Pony Island Review – Diablo Ex Machina

This is more than a one-trick pony.


Developer: Daniel Mullins Games
Publisher: Daniel Mullins Games
Format: Steam
Released: January 4, 2016
Copy provided by Steam

Pony Island is bloody genius.

Many games have come and gone that try to play with the medium, break the fourth wall, and subvert a player’s expectations, but very few have stood the test of time. Metal Gear SolidThe Stanley Parable, most recently Undertale – these are all games that have managed to succeed in using interactive entertainment to its fullest, delivering an experience that only a game could, all in a way that ensures historical significance.

I feel confident in adding Pony Island to the list, a deceptive puzzle game that uses every trick in a book it helps write.

There is no secret to the main premise, though it could have been a twist in any other game – the initially cute Pony Island is the work of Satan himself, and he wants your soul. Trapped in an archaic arcade machine, your job is to solve the Devil’s puzzles and find faults within the code in a bid to escape. As you attempt to break free, Lucifer regularly mocks you, calls you a cheater, and expresses dissatisfaction at his inability to program an infallible product.

From the outset, Pony Island screws around with a mischievous glint in its eye. To even start the game proper, you’ll need to go into the Options menu and fix the Start command. This one little goof is only a sampler of what’s to come, as the game regularly addresses players directly, uses familiar interfaces to trip people up, and blurs the line between genres in order to craft a wholly unforgettable story.


At the game’s core is an unassuming “runner” style platformer, as you make a pony jump over gates to clear stages. From this benign foundation, designer Daniel Mullins crafts a narrative that isn’t just about escaping Satan’s clutches – it’s about the frustrations of game development and the associated demands of the audience.

The Devil is a hapless programmer as well as a cruel antagonist, and exasperation at his failing abilities becomes apparent throughout as you expose weaknesses in the programming to solve various coding puzzles and battle against semi-sentient daemon software.

Most of the puzzles focus on getting a key from a starting point to an end point, dragging and dropping tiles into a path of code to direct said key. While it initially may look like a run-of-the-mill hacking minigame, Pony Island is never content to tread water for too long, as various interface screws and challenging concepts consistently expand the scope and pull stunts no other game has.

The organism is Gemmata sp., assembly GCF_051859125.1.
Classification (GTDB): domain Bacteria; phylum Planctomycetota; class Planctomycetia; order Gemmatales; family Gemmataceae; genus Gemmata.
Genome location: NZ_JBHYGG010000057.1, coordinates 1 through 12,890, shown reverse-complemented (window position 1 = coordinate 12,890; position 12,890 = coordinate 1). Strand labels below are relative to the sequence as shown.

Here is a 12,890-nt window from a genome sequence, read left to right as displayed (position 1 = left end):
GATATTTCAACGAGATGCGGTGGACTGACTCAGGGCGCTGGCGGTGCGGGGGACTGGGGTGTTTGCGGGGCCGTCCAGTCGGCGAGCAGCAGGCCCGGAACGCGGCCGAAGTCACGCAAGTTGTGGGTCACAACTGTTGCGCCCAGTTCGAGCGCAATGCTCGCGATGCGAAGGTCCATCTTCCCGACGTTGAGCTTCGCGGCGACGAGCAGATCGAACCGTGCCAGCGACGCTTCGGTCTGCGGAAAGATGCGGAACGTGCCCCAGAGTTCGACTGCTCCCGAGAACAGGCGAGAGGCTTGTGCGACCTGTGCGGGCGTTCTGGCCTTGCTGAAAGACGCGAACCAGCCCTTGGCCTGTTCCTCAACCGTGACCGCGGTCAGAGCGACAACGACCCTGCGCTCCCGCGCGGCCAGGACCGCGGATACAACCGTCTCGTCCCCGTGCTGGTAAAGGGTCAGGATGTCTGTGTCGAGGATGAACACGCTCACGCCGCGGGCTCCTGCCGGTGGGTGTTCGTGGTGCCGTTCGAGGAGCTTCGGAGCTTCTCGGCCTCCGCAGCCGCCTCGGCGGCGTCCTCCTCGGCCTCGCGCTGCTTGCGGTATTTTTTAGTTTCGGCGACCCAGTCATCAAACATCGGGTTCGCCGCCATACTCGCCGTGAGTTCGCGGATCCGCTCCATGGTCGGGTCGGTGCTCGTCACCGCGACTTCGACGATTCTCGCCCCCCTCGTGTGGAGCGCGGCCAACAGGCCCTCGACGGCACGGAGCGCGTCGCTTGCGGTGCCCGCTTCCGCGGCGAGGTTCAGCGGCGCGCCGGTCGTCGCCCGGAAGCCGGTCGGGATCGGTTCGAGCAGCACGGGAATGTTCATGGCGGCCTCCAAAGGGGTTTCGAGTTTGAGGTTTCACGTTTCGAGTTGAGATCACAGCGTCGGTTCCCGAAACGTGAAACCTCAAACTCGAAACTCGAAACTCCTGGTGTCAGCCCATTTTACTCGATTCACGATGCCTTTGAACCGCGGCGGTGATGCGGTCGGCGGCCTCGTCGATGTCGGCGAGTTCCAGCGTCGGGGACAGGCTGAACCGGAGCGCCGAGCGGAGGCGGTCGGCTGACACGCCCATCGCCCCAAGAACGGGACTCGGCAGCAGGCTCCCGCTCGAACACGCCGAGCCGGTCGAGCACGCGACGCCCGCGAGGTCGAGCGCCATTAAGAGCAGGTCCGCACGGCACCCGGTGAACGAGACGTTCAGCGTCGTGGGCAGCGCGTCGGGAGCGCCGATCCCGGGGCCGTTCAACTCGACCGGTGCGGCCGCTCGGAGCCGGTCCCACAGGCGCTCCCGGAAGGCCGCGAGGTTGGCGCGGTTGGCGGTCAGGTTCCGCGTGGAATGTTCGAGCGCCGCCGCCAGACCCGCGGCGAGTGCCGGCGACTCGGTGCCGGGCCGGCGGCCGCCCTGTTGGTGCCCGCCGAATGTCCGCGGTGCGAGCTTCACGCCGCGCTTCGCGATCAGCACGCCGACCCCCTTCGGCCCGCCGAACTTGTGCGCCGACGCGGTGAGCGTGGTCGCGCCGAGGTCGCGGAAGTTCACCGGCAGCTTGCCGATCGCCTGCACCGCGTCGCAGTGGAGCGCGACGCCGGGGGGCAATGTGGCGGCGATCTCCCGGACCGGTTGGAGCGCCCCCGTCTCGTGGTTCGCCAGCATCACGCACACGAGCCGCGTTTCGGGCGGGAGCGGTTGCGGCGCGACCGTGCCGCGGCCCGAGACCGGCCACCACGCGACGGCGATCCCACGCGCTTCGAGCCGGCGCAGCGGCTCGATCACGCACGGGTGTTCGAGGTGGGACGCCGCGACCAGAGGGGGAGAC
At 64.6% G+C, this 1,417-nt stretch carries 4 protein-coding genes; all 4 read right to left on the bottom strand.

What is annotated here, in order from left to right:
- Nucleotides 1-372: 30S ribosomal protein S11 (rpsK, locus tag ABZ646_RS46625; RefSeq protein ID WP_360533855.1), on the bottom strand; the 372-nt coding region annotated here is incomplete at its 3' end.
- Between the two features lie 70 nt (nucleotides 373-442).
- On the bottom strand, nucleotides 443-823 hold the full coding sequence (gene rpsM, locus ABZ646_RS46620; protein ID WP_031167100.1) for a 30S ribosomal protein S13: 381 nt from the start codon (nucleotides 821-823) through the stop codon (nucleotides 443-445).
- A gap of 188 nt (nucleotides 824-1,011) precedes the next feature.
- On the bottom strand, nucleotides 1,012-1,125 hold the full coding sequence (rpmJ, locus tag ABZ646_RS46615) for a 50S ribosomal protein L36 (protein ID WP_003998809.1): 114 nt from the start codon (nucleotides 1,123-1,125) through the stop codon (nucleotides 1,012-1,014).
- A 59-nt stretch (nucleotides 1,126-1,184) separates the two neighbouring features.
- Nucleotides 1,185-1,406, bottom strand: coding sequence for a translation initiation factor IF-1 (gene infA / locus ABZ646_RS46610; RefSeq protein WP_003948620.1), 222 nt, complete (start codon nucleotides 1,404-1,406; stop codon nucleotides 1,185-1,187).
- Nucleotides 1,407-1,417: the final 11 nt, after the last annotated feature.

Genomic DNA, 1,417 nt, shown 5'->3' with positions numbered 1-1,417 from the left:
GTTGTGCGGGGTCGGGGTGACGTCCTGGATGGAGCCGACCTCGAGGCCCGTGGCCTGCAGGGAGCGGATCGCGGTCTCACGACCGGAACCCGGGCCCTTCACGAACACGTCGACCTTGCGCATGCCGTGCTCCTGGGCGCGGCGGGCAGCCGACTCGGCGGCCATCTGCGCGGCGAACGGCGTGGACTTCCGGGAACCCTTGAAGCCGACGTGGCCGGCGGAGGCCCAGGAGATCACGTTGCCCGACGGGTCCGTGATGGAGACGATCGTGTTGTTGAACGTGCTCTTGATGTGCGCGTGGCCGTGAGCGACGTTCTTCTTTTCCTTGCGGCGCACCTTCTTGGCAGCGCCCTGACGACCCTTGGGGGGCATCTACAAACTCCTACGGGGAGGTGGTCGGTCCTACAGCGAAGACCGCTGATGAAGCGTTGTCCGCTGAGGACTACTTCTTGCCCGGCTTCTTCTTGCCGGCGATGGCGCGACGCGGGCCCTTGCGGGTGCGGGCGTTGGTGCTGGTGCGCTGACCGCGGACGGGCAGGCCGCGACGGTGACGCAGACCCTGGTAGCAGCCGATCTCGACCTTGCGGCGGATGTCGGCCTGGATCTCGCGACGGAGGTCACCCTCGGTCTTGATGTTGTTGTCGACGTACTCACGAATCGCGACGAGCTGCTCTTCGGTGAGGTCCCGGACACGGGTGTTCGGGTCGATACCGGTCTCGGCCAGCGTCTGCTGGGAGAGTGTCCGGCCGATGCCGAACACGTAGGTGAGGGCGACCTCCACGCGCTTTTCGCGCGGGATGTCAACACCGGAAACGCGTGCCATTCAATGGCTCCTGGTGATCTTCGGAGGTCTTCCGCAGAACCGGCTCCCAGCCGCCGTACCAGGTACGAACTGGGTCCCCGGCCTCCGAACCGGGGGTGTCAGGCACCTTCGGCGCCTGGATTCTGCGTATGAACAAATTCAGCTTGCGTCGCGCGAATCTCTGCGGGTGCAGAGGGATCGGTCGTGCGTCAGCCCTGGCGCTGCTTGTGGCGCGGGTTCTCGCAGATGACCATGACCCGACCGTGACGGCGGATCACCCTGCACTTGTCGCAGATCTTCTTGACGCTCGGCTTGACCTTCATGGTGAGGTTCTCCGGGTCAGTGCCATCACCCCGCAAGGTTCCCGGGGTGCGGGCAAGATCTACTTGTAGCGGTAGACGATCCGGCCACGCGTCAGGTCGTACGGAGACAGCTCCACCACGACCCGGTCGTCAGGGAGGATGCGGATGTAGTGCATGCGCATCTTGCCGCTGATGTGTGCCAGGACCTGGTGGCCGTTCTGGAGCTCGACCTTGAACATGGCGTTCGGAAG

While some of the puzzling can provide a roadblock, there’s nothing too challenging to keep players stumped for long – I’m quite certain that’s a deliberate move, as actually being “tough” isn’t the point. Pony Island exists more to deliver its sly exposition and show off how clever the developer is.

Normally, I’d say something like that to be disparaging, to accuse a designer of putting their own arrogant self-satisfaction above the gameplay. However, Mullins has succeeded where so many would-be smartasses fail – he has charm, humor, and genuine intelligence on his side, and he uses those talents to make a game too damn brilliant, amusing, and sometimes creepy to feel insulted by.


Pony Island knows what it is. It knows when it’s being smug, when it leans on the fourth wall to an excessive degree, and even when it’s not being as clever as it tries to look. Its most obvious “gotcha” moments are delivered with a knowing wink or a sense of playfulness, and these more blatant attempts to trick the player only make the genuinely smart stuff all the more surprising.

There was one moment where I actually found myself nodding at the screen and muttering “well done” out loud.

You’ll notice this is one of those reviews where I describe around the game rather than provide too much detail – and even in doing this, I worry I might be giving too much away. Suffice it to say that going in with as little information as possible is the best way of maximizing the fun, though even an exhaustive review might not quite be able to undo some of the magic of this thing.

The biggest criticism I could level at Pony Island is that, while it’s always doing its best to change its tone, some of the puzzling sections nevertheless grow to be a bit too familiar and run the risk of breaking the absorbing tension built throughout PI‘s story. Some moments come across more like “obligatory game segment time” than functional interaction, something done just to keep us reminded that we’re playing videogames.

Such moments are mercifully brief, however, considering the game itself isn’t very long. You’ll get maybe two hours out of the main game – which for the five buck asking price is well worth the trip – though secrets abound and it will likely take significantly longer to uncover everything Pony Island has to offer.

After all, this is one of those productions where simply “beating” it once isn’t the only thing to do.


It’s easy to draw comparisons between Pony Island and major indie darlings from last year – Her Story and Undertale make fine counterparts when describing this weird little game about games. Still, Satan’s little soul-grabber is most certainly its own work, and the things it does are, as I already said, bloody genius.

When the game allows itself to have music, the tunes are fantastic, piercing through an unnerving bass rumble that underscores the entire adventure. The retro-themed visuals serve a purpose in this particular instance, adding to the atmosphere rather than looking like a cheap attempt at indie cred. In fact, it looks like it should be a cheap attempt at indie cred… which might be on purpose.

Or maybe it isn’t.